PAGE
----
This study investigated the effects of welding current and torch position parameters, including torch-aiming position, travel angle, and work angle, on bead geometry in single-lap joint gas metal arc (GMA) welding. High-speed filming and macrographs of weld cross section were used to observe the effect of each welding parameter on the properties of the bead geometry, including penetration, leg length, and toe angle. Response surface methodology was used to establish the relationship between the welding parameters and properties of bead geometry and to estimate regression models for predicting bead geometry. Both welding current and torch-aiming position were found to have significant effects on bead geometry, with strong linearity between them and bead geometry. The coefficient of determination (R2) of the estimated response surface models was 0.7226 for penetration, 0.8802 for leg length, and 0.8706 for toe angle. Further, experimental results indicate that the estimated models are very effective.
This paper aims to develop a novel tungsten inner gas (TIG) wp-26v tig torch in order to join thin sheets efficiently. Using a narrowing nozzle (constricted nozzle) inside a conventional TIG torch can critically improve the position accuracy of the tungsten electrode and also the arc plasma characteristics and heat input density. In order to evaluate the efficiency of this new torch, weld bead appearance and cross-section images were examined by an optical microscope, scanning electron microscope (SEM), and electron back scatter diffraction patterns (EBSD). The results showed that in all cases, the weld bead profile was stable without undercut and burn-through. Full penetration weld was seen. The width of weld bead on the bottom surface was increased much in comparison to conventional TIG welding. However, the results from SEM and EBSD images indicated that in the case of low welding current, the blowholes were found out on the side of the thinner material (SS400). The penetration of SUS430 material to SS400 material was not good. It seems that no fusion of SUS430 material to SS400 at the bottom surface can be seen. Meanwhile, no blowholes were seen in the case of high welding current. The penetration was better, and the fusion was reached on the bottom surface.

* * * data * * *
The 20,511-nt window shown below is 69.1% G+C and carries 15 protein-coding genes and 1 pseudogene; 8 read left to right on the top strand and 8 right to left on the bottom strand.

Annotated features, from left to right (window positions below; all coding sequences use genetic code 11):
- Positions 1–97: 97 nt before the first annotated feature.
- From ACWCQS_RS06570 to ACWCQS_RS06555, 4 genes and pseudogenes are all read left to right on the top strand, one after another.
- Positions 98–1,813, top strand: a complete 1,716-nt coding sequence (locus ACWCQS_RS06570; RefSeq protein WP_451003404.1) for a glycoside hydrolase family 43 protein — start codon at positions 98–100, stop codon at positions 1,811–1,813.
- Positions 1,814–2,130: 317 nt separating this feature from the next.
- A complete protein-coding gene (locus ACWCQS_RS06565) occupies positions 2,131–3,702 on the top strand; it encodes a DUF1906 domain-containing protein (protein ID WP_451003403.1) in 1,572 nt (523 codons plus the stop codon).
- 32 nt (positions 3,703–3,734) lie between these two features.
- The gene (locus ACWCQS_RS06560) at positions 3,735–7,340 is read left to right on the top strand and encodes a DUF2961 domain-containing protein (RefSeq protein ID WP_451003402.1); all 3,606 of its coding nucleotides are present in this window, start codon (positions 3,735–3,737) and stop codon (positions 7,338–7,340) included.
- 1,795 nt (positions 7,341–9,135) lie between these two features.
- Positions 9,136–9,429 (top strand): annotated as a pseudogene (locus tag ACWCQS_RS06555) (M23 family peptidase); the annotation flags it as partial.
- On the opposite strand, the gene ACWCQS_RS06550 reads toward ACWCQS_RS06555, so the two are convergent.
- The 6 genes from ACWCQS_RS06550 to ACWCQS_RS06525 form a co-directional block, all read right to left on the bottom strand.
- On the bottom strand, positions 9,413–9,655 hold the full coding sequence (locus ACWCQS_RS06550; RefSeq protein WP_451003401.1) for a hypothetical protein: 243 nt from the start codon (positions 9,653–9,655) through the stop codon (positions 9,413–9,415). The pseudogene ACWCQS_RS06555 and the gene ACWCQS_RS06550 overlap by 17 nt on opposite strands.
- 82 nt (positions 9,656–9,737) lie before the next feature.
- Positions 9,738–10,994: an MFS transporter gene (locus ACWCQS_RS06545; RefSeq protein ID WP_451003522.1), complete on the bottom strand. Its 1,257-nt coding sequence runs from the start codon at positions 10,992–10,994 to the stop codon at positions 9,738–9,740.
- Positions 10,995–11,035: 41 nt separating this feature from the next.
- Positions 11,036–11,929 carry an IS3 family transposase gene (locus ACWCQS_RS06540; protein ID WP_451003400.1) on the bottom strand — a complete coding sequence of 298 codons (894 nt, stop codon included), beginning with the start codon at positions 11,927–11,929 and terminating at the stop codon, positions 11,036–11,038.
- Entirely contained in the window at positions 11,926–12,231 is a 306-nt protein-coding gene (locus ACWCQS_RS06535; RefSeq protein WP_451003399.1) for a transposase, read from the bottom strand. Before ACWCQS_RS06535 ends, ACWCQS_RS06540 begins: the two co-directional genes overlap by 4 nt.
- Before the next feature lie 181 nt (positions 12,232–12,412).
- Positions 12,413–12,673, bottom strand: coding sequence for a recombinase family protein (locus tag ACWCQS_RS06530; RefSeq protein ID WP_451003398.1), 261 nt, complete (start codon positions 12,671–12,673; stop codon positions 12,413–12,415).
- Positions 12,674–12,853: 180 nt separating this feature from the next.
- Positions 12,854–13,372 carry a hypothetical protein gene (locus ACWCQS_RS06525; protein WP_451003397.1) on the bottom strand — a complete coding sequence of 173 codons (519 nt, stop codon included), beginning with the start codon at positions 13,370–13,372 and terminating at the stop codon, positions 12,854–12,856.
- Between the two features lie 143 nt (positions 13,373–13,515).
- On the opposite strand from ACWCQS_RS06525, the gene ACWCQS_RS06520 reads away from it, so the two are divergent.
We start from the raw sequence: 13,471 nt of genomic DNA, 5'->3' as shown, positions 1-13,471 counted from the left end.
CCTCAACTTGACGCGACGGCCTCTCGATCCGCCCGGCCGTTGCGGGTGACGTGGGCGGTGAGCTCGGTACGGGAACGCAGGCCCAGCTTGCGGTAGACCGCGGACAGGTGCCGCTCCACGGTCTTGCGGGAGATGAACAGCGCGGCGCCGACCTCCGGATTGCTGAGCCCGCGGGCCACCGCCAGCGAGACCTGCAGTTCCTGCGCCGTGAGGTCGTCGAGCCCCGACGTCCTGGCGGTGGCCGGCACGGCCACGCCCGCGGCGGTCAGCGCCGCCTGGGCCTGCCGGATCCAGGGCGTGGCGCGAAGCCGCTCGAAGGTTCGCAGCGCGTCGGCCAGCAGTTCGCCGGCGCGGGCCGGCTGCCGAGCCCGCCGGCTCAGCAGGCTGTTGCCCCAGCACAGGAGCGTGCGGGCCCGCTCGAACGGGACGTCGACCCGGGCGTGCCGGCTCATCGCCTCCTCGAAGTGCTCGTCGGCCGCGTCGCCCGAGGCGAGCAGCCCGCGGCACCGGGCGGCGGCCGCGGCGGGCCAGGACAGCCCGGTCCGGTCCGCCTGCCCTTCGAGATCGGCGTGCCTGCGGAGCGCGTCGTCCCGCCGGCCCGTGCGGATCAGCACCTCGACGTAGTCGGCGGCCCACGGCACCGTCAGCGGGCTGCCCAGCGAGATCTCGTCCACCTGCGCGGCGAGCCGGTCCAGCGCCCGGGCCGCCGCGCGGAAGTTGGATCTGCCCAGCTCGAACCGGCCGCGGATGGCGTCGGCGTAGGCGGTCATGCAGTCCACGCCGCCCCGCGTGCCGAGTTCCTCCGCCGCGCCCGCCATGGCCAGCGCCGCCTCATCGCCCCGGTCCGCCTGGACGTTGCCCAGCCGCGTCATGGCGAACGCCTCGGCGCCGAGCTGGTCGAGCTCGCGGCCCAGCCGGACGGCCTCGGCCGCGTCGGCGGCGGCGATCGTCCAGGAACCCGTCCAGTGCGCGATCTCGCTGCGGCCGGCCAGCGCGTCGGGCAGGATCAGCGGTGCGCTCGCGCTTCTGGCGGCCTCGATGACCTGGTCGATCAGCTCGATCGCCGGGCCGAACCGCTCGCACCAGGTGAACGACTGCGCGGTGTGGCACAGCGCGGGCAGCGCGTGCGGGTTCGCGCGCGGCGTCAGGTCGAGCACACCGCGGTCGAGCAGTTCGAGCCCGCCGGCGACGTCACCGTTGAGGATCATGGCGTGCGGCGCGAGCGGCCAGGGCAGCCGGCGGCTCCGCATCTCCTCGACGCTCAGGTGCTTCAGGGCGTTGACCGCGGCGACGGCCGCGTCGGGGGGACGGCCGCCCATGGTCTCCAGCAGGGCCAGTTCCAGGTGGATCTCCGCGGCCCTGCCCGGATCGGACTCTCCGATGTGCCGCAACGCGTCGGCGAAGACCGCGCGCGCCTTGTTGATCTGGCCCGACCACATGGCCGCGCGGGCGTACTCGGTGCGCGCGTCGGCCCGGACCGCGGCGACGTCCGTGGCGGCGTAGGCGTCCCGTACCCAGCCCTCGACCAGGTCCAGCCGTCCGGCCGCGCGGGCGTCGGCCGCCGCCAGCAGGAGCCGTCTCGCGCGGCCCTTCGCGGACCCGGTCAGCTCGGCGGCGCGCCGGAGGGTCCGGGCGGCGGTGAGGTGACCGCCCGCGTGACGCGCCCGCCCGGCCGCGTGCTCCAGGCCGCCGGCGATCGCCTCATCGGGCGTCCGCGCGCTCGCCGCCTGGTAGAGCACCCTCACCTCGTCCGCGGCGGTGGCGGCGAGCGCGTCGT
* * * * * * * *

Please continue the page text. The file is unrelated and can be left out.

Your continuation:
This work is about the influence rule of inclination of gas cooled tig torch on the formation and characteristics of weld bead during the pulsed-gas metal arc welding (GMAW) process based on the robotic operation. The inclination of welding torch was an important operation condition during the pulsed-GMAW process, because it can affect the formation and quality of weld bead, which was the output of the process. In this work, the different inclination modes and values were employed to conduct actual welding experiments, and some influence rules can be obtained according to examine the surface topography and cross section. Then, to obtain further rules, serious measurements for the geometry characteristic parameters were conducted and corresponding curve fitting equations between inclination angles and the bead width, penetration and bead height were obtained, and the largest error of these curve fitting equations was 0.117 mm, whose corresponding mean squared error (MSE) was 0.0103. Corresponding verification experiments validated the effectiveness of the curve fittings and showed the second order polynomials were proper, and the largest errors between measurements and curve fitting equations for inclination angle under backward mode were larger than those under forward mode, and were 0.10 mm and 0.15 mm, respectively, which corresponded to the penetration and were below 10%, therefore the equations can be used to predict the geometry of the weld bead. This work can benefit the process and operation optimization of the pulsed-GMAW process, both in the academic researches and actual industrial production.